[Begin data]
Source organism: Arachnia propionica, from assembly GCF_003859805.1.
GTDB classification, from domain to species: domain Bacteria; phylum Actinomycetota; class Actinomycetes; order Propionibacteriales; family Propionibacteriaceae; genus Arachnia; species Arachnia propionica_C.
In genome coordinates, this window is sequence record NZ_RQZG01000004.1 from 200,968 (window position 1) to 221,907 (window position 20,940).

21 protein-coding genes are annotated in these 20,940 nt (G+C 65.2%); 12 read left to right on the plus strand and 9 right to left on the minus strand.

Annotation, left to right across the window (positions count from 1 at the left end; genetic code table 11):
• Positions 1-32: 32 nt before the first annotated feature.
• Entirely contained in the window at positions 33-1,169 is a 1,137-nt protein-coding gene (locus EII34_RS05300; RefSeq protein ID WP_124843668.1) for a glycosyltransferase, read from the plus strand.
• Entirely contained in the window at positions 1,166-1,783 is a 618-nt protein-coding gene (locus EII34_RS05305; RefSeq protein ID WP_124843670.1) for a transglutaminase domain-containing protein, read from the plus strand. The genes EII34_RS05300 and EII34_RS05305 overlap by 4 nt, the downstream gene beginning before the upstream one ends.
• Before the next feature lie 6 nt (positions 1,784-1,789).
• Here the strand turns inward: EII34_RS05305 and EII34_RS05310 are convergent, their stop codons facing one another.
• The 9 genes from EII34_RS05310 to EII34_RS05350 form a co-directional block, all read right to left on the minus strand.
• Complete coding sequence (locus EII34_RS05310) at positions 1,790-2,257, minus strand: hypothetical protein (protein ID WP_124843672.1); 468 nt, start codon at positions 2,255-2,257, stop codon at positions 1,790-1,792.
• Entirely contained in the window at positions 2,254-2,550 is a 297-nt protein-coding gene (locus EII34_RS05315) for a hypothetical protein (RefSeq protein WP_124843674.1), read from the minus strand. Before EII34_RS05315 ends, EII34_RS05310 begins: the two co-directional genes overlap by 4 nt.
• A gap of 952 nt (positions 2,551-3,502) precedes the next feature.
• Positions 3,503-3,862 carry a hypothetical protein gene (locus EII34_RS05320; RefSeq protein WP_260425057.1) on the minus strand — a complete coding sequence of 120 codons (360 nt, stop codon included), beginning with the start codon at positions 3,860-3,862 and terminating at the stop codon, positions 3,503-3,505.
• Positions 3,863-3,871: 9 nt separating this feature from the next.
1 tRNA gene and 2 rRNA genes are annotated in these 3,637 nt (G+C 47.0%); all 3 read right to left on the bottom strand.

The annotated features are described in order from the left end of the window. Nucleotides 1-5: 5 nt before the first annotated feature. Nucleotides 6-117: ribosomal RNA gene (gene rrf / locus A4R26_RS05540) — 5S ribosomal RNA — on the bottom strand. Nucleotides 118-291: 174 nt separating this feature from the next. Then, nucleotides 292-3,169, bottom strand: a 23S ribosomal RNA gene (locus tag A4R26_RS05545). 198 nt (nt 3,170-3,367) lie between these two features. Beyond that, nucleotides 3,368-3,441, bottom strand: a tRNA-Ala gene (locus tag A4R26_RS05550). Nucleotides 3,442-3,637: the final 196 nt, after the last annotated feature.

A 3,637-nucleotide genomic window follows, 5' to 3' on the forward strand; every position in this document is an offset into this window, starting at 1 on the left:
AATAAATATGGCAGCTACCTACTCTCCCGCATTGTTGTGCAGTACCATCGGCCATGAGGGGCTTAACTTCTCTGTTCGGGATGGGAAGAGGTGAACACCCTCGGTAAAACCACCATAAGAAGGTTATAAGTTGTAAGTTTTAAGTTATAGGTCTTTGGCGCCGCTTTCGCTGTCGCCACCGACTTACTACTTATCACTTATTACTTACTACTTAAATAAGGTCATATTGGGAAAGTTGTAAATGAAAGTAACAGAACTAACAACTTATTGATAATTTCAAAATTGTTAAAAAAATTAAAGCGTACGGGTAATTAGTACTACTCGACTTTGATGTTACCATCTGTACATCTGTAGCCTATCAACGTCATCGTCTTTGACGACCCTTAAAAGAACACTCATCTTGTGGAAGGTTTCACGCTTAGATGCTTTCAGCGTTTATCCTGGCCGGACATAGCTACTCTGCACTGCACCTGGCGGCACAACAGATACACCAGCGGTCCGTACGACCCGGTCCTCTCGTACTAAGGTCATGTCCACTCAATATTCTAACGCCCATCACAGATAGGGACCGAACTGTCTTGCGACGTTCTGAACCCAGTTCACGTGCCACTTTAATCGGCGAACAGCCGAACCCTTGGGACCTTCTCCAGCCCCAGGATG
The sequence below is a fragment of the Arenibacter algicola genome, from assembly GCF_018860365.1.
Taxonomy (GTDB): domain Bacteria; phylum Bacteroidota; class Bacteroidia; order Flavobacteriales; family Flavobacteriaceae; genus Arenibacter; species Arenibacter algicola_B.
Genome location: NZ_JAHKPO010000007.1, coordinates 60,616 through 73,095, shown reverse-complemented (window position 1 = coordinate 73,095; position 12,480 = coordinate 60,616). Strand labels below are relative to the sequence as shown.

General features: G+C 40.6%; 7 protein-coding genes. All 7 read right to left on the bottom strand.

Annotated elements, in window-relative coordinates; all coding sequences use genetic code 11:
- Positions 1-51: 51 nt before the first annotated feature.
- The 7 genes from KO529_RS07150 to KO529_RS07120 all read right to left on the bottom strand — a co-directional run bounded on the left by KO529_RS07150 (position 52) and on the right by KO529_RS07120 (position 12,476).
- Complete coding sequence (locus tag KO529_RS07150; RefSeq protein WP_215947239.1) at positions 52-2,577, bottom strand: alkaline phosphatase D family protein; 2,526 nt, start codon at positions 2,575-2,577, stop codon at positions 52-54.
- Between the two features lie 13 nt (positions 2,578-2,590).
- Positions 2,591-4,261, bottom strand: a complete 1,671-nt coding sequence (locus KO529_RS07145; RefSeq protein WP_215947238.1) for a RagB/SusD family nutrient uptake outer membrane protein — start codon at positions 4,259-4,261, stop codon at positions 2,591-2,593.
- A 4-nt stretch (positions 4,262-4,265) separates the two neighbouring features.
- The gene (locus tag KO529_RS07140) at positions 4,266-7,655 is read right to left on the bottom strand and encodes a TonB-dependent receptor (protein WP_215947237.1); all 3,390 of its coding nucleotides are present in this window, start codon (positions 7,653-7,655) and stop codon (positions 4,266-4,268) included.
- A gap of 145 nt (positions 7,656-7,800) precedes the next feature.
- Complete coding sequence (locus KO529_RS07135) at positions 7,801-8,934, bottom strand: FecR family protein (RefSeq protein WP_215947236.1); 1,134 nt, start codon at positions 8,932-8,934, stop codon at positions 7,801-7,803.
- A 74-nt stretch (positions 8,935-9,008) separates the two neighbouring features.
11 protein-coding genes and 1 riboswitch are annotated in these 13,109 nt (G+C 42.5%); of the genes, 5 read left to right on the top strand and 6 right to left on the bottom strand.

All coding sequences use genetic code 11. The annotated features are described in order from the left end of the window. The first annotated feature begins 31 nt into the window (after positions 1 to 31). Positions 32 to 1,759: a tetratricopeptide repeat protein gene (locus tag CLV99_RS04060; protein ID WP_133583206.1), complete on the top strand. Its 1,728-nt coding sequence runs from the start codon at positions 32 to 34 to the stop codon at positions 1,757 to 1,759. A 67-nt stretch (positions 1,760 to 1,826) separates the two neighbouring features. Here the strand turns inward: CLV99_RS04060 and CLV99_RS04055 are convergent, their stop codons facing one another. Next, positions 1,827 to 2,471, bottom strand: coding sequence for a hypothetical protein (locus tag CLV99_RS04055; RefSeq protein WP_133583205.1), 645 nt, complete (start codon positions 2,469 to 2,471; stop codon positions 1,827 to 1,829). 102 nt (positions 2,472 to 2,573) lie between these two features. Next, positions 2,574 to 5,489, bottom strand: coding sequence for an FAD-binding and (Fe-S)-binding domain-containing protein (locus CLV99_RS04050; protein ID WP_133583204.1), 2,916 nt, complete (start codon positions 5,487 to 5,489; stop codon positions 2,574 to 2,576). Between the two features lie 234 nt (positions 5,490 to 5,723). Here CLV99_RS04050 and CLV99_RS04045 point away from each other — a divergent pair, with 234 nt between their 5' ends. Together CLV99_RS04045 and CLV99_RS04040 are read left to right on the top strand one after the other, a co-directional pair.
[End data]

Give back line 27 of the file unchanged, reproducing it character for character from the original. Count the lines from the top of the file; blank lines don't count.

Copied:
- The 7 genes from KO529_RS07150 to KO529_RS07120 all read right to left on the bottom strand — a co-directional run bounded on the left by KO529_RS07150 (position 52) and on the right by KO529_RS07120 (position 12,476).